Faculty peer reviewed
Clopidogrel (Plavix) has been the standard of care for patients with coronary artery disease following percutaneous coronary intervention (PCI) for the past decade. Although it is a successful antiplatelet treatment in many patients, like any hero, it has a weakness: formation of its active metabolite depends on two hepatic cytochrome P450 (CYP450)-dependent steps. Clopidogrel resistance, or non-response, is correlated with an increased risk of major adverse cardiovascular events, including reinfarction and stent thrombosis.(1) It is often unclear why a patient does not respond to clopidogrel, although there is speculation that clopidogrel resistance results from the attenuating effects of proton pump inhibitors (PPIs) and CYP450 reduced function polymorphisms.(2)
Patients showing inadequate platelet response to clopidogrel have been treated with varying success with either a larger dose of clopidogrel or the addition of a glycoprotein IIb/IIIa inhibitor. Prasugrel (Effient), another thienopyridine, has been shown to be a more potent inhibitor of platelet aggregation than clopidogrel. (3) In fact, some studies have shown prasugrel’s superior efficacy even in combination with PPIs or in patients with CYP450 reduced function alleles, thus making it a second-line therapy in patients exhibiting clopidogrel resistance, with the potential of replacing clopidogrel as the drug of choice in certain types of patients.
PPIs are typically prescribed prophylactically with anti-platelet therapy in order to reduce the risk of gastrointestinal bleeding. PPIs have been shown to inhibit CYP450 enzymes, thereby reducing the efficacy of drugs like thienopyridines. Clopidogrel activation specifically depends on CYP2C19 activity. The extent to which PPIs, especially omeprazole, actually affect clinical outcomes in patients taking thienopyridines is controversial. (4) However, it has been shown that administration of certain PPIs significantly decreases clopidogrel’s inhibitory effect on platelet reactivity (5) and that current use of PPIs in patients also on clopidogrel status-post MI is associated with an increased risk of reinfarction and readmission for MI. (6) Similarly, patients with reduced function polymorphisms in CYP450 alleles show decreased anti-platelet activity and are at greater risk for re-infarction and stent thrombosis. This effect is thought to be even more pronounced in patients taking clopidogrel with a PPI. (7) In contrast, it has been shown that prasugrel, which depends on the enzyme CYP3A, retains anti-platelet activity even with PPI co-administration.(8) Prasugrel also maintains anti-platelet efficacy in the face of reduced function polymorphisms of hepatic CYP450 alleles.(9) However, prasugrel has been shown to increase the risk of major bleeding compared with clopidogrel and, at this point, its use is suggested for patients who are at low risk for bleeding and for patients who do not respond to clopidogrel therapy.
The FDA approved prasugrel to prevent thrombotic events in patients undergoing angioplasty in July of 2009. It is suggested that clinicians weigh the risks of major bleeds against the benefits of superior anti-platelet activity, keeping in mind the limitations of applying data from a study population to individual patients in the community.
Marisa Mizus is a 3rd year medical student at NYU School of Medicine.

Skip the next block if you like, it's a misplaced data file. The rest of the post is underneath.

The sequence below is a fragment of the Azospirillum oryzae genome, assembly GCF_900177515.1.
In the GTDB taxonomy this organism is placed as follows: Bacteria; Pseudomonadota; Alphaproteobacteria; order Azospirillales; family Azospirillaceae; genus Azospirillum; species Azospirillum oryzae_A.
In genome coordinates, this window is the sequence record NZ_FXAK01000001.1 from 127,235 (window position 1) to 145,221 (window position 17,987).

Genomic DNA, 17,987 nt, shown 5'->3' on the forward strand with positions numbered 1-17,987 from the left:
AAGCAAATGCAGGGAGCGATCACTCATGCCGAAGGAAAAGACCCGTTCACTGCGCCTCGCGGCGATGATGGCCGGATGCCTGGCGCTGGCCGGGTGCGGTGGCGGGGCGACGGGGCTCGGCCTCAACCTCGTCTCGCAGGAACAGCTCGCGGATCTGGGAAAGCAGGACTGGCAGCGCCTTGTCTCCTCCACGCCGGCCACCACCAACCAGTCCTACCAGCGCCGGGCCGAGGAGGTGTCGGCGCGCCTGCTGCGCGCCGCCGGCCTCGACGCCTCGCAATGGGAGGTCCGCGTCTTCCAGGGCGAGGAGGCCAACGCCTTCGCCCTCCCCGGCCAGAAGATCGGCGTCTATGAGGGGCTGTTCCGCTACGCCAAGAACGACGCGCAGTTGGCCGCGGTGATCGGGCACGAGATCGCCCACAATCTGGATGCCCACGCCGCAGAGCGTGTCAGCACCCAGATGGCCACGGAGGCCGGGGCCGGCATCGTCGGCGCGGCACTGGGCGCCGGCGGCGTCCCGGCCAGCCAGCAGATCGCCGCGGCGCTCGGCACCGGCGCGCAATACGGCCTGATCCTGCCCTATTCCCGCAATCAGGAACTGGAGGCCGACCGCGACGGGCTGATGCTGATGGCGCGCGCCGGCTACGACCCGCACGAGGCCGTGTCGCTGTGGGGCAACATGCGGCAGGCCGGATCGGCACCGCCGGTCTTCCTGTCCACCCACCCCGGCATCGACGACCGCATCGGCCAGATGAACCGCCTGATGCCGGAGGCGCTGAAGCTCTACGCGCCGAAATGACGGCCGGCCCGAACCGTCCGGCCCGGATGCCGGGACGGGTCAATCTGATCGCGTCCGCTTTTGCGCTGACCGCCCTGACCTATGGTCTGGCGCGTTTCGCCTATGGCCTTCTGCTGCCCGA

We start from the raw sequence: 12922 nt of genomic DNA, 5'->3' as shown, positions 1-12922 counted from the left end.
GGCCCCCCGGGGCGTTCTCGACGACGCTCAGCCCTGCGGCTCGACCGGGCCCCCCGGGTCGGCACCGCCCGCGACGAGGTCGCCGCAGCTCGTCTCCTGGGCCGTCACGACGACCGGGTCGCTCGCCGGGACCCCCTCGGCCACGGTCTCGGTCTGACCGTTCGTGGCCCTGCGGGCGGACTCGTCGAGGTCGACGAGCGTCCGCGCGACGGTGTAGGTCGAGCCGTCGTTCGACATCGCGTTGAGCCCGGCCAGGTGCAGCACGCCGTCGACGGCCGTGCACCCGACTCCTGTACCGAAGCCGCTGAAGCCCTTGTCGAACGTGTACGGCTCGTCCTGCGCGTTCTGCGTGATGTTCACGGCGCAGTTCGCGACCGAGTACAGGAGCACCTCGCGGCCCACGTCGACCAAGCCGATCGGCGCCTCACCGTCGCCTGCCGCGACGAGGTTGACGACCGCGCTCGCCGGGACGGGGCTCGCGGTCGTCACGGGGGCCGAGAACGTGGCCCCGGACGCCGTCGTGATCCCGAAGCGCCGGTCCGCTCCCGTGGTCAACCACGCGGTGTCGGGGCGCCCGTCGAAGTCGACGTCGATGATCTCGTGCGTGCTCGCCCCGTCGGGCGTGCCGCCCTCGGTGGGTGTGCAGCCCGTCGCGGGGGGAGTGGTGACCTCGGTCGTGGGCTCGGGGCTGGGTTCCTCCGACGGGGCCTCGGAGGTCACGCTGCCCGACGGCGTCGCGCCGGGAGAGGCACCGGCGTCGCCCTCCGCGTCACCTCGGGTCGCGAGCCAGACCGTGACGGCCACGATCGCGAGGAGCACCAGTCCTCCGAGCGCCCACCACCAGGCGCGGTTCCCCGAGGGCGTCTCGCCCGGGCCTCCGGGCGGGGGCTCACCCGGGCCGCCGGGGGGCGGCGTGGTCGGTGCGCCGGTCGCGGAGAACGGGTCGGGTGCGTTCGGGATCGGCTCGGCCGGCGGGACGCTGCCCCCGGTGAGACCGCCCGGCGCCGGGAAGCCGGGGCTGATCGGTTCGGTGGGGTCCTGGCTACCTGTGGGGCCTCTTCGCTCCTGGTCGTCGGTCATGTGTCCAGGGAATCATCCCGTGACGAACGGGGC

Faculty peer reviewed by Dr. Robert Donnino, NYU Division of Cardiology.
1) Simon DI, Jozic J. Drug-eluting stents and antiplatelet resistance. Am J Cardiol. 2008;102 (9 Suppl):29J-37J. Accessed October 12, 2009.
2) Ho PM, Maddox TM, Wang L, et al. Risk of adverse outcomes associated with concomitant use of clopidogrel and proton pump inhibitors following acute coronary syndrome. JAMA. 2009;301(9):937-944. http://jama.ama-assn.org/cgi/content/full/301/9/937. Accessed October 21, 2009.
3) Wiviott SD, Braunwald E, McCabe CH, et al. Prasugrel versus clopidogrel in patients with acute coronary syndromes. N Engl J Med. 2007:357(20):2001-2015. http://content.nejm.org/cgi/content/full/NEJMoa0706482. Accessed on October 19, 2009.
4) Sibbing D, Kastrati A. Risk of combining PPIs with thienopyridines: fact or fiction? Lancet. 2009;374(9694):952-954. http://www.thelancet.com/journals/lancet/article/PIIS0140-6736%2809%2961562-2/fulltext. Accessed October 19, 2009.
5) Roden D, Stein C. Clopidogrel and the concept of high-risk pharmacokinetics. Circulation. 2009;119(16):2127-2130. http://circ.ahajournals.org/cgi/content/full/119/16/2127. Accessed on October 21, 2009.
6) Li XQ, Andersson TB, Ahlstrom M, Weidolf L. Comparison of inhibitory effects of the proton pump-inhibiting drugs omeprazole, esomeprazole, lansoprazole, pantoprazole, and rabeprazole, on human cytochrome P450 activities. Drug Metab Dispos. 2004;32(8):821-827. http://dmd.aspetjournals.org/cgi/reprint/32/8/821. Accessed October 12, 2009.
7) Mega JL, Close SL, Wiviott S, et al. Cytochrome p-450 polymorphisms and response to clopidogrel. N Eng J Med. 2009;360(4):354-362. http://content.nejm.org/cgi/content/full/NEJMoa0809171. Accessed October 12, 2009.
8) Small DS, Farid NA, Payne CD, et al. Effects of the proton pump inhibitor lansoprazole on the pharmacokinetics and pharmacodynamics of prasugrel and clopidogrel. J Clin Pharmacol. 2008; 48(4):475-484. http://jcp.sagepub.com/cgi/content/short/48/4/475. Accessed October 21, 2009.
9) O’Donoghue ML, Braunwald E, Antman EM, et al. Pharmacodynamic effect and clinical efficacy of clopidogrel and prasugrel with or without a proton-pump inhibitor: an analysis of two randomized trials. Lancet. 2009;374(9694):989-997. http://www.thelancet.com/journals/lancet/article/PIIS0140-6736%2809%2961525-7/fulltext. Accessed October 21, 2009.